October 10, 2022
Basically, valuation is the determination of a price for a hypothetical transaction which (almost always) does not happen in this form or at this time. Therefore, the result of a valuation exercise often remains untested for its accuracy and quality.
We all know the saying that ten different valuators come to eleven different value conclusions. To underpin this, let me cite two instructive examples. In the current rankings of the most valuable brands of the world, the Apple brand is valued by
That is a factor of 3.5x between the lowest and highest valuation. But there is more. In 2017, the US Tax Court was confronted with a tax case between Amazon and the US Internal Revenue Service. The dispute was about the taxable value of the transfer of some intangible assets from Amazon US to a subsidiary in Europe back in 2005. A major element of the dispute was the value of the trademark assets transferred; for the quantum of the dispute, the case must be considered a landmark case in trademark valuation. For IRS, the expert‘s conclusion was $3,125 million. For Amazon, the expert concluded on a value between $252 million and $312 million. This comes to a factor of ~11x (!) between low and high.
Although unpleasant, valuation differences are almost inevitable. The question is, what is the maximum variance still acceptable without destroying trust in the profession. One of the main challenges in valuation is to minimize such differences. To achieve this, we must accept that differences happen, and understand why they occur.
One of the major root causes is valuator bias. According to Ashwath Damodaran, bias is unavoidable if you are a human. Ashwath even goes so far as to say: „ Let’s stop dancing around it and denying that it [bias] exists.“ Marc Broekema and his co-authors have investigated the psychological perspectives of cognitive biases in business valuation. They found robust empirical evidence for both anchoring bias and engagement bias.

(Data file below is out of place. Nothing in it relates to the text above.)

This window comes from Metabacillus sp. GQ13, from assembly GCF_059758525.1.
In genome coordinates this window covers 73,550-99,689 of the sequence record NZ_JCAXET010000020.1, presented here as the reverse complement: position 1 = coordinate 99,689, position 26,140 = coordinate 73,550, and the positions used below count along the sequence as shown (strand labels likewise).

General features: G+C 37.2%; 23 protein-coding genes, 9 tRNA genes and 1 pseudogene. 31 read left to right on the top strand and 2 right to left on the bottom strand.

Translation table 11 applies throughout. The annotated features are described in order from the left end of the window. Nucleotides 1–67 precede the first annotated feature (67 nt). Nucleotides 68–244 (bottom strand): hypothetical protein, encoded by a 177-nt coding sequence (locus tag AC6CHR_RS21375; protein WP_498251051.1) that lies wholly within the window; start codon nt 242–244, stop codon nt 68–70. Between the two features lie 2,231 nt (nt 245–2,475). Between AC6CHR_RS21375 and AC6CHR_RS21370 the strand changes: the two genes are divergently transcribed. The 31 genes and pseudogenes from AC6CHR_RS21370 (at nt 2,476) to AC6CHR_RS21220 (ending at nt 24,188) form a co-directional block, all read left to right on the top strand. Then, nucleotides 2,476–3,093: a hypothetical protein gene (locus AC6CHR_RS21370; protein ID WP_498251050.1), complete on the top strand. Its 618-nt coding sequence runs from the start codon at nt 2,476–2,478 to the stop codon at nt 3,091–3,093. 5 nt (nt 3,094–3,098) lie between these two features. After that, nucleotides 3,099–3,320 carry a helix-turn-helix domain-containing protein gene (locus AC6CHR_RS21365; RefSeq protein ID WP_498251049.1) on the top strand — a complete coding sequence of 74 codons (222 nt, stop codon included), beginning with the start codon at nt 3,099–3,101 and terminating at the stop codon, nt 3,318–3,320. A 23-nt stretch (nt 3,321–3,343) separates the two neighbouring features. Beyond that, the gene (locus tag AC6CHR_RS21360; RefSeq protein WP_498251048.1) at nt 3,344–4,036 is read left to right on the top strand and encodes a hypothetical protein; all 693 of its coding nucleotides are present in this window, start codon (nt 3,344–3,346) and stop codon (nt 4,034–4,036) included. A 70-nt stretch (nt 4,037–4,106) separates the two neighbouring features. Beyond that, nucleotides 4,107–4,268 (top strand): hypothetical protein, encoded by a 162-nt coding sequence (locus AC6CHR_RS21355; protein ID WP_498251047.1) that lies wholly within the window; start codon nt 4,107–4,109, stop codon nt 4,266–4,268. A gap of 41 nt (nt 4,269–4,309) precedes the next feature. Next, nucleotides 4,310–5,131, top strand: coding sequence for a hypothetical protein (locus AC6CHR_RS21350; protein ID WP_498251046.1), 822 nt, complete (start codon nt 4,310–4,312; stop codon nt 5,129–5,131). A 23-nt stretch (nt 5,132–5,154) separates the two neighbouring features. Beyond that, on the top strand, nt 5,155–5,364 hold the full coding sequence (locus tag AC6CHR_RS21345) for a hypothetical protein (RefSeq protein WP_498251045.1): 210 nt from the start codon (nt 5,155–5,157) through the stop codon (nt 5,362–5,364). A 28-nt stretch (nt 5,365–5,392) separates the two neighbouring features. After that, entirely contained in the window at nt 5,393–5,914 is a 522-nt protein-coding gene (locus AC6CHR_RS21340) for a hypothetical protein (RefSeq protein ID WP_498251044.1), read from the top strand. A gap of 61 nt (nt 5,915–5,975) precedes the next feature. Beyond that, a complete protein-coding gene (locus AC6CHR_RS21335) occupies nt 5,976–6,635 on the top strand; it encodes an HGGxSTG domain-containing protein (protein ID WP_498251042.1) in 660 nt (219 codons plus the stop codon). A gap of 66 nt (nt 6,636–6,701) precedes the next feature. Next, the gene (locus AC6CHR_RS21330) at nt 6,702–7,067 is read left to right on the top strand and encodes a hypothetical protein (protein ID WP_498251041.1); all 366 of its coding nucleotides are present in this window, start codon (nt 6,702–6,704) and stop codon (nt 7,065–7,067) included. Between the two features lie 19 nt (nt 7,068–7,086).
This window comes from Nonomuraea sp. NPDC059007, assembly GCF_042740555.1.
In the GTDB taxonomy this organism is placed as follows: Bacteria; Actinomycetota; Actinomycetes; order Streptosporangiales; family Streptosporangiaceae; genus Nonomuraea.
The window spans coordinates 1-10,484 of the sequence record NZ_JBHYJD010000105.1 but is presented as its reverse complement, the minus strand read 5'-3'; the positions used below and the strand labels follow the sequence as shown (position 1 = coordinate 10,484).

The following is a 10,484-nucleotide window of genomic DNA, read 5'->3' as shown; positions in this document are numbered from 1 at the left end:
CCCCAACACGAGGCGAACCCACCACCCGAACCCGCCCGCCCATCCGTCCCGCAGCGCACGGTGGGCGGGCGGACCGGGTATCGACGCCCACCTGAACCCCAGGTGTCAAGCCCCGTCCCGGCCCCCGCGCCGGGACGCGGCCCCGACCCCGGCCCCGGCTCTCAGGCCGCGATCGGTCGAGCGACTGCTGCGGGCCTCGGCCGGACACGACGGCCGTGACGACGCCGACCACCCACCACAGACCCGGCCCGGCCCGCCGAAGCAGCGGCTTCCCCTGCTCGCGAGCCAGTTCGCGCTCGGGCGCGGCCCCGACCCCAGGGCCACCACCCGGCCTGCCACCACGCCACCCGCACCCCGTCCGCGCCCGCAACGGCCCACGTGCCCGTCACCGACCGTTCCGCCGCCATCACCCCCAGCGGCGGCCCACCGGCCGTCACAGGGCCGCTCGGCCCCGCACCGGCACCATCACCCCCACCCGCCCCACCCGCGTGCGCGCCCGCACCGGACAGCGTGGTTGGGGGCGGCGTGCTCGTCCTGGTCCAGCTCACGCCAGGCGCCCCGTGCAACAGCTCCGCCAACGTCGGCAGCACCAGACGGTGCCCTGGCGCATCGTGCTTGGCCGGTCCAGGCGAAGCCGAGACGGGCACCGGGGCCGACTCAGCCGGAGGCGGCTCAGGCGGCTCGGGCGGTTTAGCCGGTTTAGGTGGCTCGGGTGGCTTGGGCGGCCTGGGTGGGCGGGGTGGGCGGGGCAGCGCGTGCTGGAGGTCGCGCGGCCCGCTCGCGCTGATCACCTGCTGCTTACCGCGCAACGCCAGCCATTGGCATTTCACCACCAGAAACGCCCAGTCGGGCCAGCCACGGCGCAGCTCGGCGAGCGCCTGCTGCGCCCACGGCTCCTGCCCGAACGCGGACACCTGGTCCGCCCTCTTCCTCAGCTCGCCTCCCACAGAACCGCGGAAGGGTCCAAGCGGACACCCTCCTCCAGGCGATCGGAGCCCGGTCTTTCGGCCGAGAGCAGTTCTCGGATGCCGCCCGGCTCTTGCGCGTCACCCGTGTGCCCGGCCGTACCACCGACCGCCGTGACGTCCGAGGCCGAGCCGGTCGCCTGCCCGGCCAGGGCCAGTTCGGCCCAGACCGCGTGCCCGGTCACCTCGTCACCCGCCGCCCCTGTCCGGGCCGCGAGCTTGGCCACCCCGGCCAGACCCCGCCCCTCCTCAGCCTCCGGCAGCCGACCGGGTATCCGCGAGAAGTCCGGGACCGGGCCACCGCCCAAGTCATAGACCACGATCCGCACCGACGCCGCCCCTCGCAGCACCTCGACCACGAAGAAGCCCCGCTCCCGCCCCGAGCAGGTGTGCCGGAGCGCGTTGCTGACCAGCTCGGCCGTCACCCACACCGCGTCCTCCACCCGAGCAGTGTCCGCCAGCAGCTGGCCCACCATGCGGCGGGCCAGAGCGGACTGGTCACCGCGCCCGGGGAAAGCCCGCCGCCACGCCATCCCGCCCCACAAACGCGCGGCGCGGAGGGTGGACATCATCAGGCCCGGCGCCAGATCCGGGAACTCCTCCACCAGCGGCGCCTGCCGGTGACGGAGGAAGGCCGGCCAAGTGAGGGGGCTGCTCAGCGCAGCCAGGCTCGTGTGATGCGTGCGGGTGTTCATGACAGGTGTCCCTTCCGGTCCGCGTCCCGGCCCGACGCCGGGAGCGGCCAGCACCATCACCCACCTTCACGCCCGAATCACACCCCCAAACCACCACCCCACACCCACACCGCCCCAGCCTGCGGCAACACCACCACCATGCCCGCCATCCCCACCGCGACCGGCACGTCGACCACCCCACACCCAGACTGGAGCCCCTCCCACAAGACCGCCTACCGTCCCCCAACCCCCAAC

Some valuators say that valuation is an art. Others say it is a science. Some say it is both. In today’s digitized world, I would rather say valuation is Tech and Data, like in so many other sectors that require to find the right prices – be it for artwork, used cars, antiques, or mass commodities. All accepted valuation approaches are modeled in software tools. But even more important than the tools is to feed them with the best data available.
Which leads us to the cost of valuation. Access to software and data is not for free. The investment can be substantial for small practices; it pays off only if you do many valuations of the same type, or if a group of professionals share the cost of the access. In this sense, the use of software and data helps to improve the quality and accuracy of valuation from two ends. First, it reduces the margin for individuality and bias. And second, it fosters specialization and concentration. On the side of the valuators, and on the side of the Tech providers, too.
We are all familiar with FinTech, SalesTech, MedTech, PayTech, and many more. Let us begin to accept and live ValTech.